Snopes is sort of notorious for being a relatively "bias-free" fact-checking site. However, I notice that in certain conservative circles it is written off as funded by liberals, most notably the liberal billionaire George Soros. Some examples of the claim:


Snopes funded by Soros.. and people are still stupid enough to believe it

Snopes Exposed–George Soros and Leftists Fund it

As far as I can gather a lot of this is just a rumour based on an undisclosed donation to Snopes? Is there anything more concrete? Any proof that George Soros has funded Snopes.Com in any way?

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    – Golden Cuy
    Commented Aug 26, 2015 at 22:21
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    @AndrewGrimm: In keeping with that, this Soros claim has been debunked by Snopes!
    – Oddthinking
    Commented Aug 27, 2015 at 0:32
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    @AndrewHatsworth: Shill claims are impossible to falsify (and are irrelevant, if the appropriate sources are quoted to support their arguments). What sort of evidence would you accept as an answer? (I worry about some unanswerable questions here achieving little purpose but merely propagating slander. This is a prime example.)
    – Oddthinking
    Commented Aug 27, 2015 at 0:35
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    @oddthinking I see it as stemming from the exact same source -- conspiracy-theorist right-wing neocons who got their undies in a twist because snopes debunked their favorite extremist talking points. Commented Aug 27, 2015 at 10:23
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    And 3,000,000 other sites have the same registrar and privacy protection, so probably not worth it.
    – JasonR
    Commented Aug 27, 2015 at 12:36

1 Answer 1


There is currently no readily available evidence that George Soros has funded snopes.com, nor are the financial record for snopes, Soros, or financial entities they control open to inspection (what would be necessary to falsify the claim). The claim is analogous to Russell's Teapot.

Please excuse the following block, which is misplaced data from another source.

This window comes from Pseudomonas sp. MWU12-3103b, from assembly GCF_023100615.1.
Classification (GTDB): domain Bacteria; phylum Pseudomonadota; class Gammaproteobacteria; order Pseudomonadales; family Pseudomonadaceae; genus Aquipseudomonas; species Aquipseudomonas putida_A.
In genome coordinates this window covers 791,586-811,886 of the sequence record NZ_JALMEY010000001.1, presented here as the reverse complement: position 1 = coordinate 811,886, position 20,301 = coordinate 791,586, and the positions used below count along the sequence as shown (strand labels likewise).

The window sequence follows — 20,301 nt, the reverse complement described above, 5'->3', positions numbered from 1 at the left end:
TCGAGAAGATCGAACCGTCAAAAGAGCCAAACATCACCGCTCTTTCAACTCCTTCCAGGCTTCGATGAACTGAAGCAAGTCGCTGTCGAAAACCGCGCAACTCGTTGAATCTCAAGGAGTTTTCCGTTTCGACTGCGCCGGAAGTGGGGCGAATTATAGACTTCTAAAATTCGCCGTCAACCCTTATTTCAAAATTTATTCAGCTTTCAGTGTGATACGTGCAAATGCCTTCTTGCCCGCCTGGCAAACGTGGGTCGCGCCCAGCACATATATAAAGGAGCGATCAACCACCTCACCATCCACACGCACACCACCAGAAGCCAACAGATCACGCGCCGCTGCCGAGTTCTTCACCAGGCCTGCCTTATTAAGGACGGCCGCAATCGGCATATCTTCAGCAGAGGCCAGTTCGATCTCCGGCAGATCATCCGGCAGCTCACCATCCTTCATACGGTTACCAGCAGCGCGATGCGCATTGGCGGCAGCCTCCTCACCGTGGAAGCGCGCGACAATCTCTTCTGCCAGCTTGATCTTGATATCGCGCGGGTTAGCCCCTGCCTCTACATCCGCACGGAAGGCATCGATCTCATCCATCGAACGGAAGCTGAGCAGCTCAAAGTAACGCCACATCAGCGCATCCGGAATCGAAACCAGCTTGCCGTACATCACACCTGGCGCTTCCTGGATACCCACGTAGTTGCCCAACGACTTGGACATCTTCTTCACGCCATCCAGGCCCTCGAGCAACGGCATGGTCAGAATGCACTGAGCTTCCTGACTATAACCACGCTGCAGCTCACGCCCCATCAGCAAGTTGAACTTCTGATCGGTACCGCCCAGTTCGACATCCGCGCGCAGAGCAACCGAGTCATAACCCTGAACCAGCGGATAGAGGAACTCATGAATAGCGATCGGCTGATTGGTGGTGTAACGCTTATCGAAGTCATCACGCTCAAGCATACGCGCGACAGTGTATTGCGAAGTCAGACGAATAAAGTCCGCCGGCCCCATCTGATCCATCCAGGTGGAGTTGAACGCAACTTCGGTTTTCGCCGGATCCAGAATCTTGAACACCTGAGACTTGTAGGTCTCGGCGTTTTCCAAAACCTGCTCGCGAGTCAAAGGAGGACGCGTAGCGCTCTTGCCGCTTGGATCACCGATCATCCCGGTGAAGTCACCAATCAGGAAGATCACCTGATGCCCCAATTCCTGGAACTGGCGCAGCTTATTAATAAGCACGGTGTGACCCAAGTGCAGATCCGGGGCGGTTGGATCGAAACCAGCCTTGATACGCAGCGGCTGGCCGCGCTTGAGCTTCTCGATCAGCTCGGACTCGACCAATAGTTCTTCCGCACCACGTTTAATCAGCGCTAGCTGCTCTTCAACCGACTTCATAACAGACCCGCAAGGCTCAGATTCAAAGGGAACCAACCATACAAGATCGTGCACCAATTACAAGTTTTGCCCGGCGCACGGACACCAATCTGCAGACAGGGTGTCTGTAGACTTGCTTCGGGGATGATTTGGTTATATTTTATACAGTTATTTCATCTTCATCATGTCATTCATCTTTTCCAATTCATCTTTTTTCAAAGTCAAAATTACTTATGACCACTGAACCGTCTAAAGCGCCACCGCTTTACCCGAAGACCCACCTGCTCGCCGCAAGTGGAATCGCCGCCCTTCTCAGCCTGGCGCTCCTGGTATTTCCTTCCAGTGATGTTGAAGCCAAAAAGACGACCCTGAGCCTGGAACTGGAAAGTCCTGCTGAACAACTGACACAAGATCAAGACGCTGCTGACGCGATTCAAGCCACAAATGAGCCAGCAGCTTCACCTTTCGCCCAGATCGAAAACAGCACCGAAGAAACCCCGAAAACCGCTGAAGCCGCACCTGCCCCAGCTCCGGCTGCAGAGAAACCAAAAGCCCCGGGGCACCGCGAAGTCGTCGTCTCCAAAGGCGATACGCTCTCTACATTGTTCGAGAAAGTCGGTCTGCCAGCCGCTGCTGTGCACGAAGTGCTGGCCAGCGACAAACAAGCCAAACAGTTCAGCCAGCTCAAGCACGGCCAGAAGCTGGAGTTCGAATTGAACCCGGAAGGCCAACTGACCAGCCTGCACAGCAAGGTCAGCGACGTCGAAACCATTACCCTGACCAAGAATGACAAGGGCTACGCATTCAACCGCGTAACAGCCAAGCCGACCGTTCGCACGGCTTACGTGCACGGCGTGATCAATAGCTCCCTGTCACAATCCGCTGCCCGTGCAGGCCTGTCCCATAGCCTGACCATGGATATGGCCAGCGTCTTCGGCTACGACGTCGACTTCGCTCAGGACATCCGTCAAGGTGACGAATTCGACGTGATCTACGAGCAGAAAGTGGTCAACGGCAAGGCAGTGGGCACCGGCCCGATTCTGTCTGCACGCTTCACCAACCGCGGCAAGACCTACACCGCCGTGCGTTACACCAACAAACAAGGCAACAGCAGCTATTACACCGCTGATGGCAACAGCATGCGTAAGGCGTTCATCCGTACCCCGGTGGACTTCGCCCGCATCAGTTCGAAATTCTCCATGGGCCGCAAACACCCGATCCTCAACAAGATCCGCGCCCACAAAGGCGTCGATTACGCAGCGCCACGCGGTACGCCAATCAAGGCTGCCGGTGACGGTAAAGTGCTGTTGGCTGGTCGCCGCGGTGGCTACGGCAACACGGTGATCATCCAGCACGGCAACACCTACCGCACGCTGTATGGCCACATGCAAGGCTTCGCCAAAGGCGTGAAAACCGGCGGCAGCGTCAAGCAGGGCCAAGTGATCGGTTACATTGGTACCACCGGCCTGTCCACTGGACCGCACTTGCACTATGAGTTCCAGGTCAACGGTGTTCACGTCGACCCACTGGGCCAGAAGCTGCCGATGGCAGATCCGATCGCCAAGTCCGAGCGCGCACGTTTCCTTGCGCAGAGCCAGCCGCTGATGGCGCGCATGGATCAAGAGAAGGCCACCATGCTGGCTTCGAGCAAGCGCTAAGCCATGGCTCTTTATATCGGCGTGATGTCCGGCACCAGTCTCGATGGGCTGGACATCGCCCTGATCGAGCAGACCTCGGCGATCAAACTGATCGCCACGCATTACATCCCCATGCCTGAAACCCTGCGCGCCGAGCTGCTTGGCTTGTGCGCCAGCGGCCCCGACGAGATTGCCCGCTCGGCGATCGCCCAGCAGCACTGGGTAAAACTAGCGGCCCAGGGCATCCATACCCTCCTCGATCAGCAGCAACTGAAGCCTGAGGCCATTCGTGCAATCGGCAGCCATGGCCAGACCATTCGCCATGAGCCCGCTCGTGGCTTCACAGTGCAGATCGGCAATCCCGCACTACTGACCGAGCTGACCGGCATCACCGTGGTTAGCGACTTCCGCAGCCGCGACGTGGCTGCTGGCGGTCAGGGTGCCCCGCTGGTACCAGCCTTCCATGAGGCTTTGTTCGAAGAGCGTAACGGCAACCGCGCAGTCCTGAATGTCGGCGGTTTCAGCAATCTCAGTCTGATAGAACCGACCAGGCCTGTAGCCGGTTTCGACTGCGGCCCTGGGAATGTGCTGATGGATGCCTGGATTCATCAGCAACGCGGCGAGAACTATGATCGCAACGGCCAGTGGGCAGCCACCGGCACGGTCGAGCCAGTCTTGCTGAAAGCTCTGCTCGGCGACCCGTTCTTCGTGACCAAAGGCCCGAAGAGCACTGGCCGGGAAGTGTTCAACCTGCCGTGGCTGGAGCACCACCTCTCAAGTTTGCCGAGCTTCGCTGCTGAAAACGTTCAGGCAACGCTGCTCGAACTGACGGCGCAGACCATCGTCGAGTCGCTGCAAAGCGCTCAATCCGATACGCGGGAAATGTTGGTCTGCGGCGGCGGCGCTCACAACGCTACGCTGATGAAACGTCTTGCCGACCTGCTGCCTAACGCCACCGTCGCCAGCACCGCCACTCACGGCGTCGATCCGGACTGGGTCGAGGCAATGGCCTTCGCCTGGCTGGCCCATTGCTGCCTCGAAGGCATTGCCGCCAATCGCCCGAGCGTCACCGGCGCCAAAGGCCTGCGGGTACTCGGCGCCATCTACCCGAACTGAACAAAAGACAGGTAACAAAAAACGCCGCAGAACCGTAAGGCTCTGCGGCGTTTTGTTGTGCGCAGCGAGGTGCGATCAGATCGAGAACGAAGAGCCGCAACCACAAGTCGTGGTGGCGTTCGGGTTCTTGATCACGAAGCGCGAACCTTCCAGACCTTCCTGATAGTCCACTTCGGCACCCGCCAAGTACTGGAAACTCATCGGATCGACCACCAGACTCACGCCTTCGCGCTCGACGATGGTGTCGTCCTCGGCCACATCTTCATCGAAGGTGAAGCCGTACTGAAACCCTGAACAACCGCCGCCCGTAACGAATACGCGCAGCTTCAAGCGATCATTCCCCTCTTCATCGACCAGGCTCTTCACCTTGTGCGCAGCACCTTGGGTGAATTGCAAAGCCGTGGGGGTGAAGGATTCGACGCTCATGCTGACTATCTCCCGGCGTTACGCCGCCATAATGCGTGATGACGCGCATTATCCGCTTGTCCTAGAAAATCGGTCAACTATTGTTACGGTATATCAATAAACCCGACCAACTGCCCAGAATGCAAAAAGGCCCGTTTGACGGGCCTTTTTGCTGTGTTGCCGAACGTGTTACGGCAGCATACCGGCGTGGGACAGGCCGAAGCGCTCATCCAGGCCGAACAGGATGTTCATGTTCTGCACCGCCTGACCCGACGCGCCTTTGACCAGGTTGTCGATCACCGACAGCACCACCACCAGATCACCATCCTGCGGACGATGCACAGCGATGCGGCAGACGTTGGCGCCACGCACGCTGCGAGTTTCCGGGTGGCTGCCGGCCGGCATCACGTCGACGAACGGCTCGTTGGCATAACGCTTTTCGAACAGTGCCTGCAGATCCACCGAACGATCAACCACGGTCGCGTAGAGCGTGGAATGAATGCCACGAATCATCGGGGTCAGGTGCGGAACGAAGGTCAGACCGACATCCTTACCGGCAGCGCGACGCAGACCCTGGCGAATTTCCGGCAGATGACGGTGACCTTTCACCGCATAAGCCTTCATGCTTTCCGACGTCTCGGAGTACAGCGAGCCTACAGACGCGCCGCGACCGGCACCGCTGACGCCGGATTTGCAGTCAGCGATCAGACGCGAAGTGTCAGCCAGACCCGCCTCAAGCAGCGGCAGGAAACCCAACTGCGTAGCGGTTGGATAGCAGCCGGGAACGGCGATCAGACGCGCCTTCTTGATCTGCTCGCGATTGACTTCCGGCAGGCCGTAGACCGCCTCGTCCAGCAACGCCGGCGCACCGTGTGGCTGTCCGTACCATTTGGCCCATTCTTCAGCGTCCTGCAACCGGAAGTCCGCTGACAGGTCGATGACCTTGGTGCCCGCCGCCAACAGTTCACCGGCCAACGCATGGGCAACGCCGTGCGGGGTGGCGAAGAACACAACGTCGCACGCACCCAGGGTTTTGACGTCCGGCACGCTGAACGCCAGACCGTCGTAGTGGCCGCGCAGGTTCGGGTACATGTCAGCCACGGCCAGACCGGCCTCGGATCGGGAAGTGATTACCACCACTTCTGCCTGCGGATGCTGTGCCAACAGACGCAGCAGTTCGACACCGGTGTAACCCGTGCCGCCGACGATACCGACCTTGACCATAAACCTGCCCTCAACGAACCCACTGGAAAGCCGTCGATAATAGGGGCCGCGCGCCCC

Here is an independent opinion from TruthOrFiction.com, a similar themed site:

Snopes.com is an excellent site that has become an authoritative source for information about urban legends and forwarded emails. We regard David and Barbara Mikkelson, the founders and operators of Snopes.com, as colleagues and professional researchers who have earned a good reputation for what they do.

We can give a unique perspective on this story because we do the same kind of work as Snopes.com and have sometimes been the target of similar criticism.

We’ve got a collection of emails that have come to TruthOrFiction.com accusing us of being “right wing whackos” as well as “liberals” and “communists.” We’ve been suspected of being owned and operated by both Republicans and Democrats. We’ve been called “Christian propagandists” as well as “atheists pretending to be neutral.” We occasionally receive emails that have elaborate theories about who “really” owns us and what our “real” motives are.

The bottom line is that if you try to report the truth, there will be those who don’t like the truth you’ve reported and who will develop suspicions about why you did.

That, in our view, is what is happening with Snopes.

- http://www.truthorfiction.com/snopes/

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    Even if they were, Snopes.com noteably sources their research. The beauty of sourcing is that you can see if their analysis holds water or not. The source of funding is relevant when you have a source that makes dubious claims or inaccurate analysis. In THOSE cases, funding may explain, beyond general incompetence, WHY misinformation is being propagated. If it's not misinformation, who cares who funded valid information? So the question is, are these claims of Soros-funding being put forward after Snopes.com is factually refuted? Or are they forwarded as a substitute for refutation? Commented Nov 28, 2016 at 18:03
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    I agree with your analysis in the broad sense, but "it's irrelevant" is not an answer to OP's question as stated above. It's clearly relevant to the OP (and plenty of others), so I chose to not redirect or fail to answer the question.
    – Ehryk
    Commented Nov 28, 2016 at 18:05
  • It's also why I didn't post that as an answer. :) However, explaining that claims built upon logical fallacies are not valid is valid, in its own right, IMO. Commented Nov 28, 2016 at 18:06

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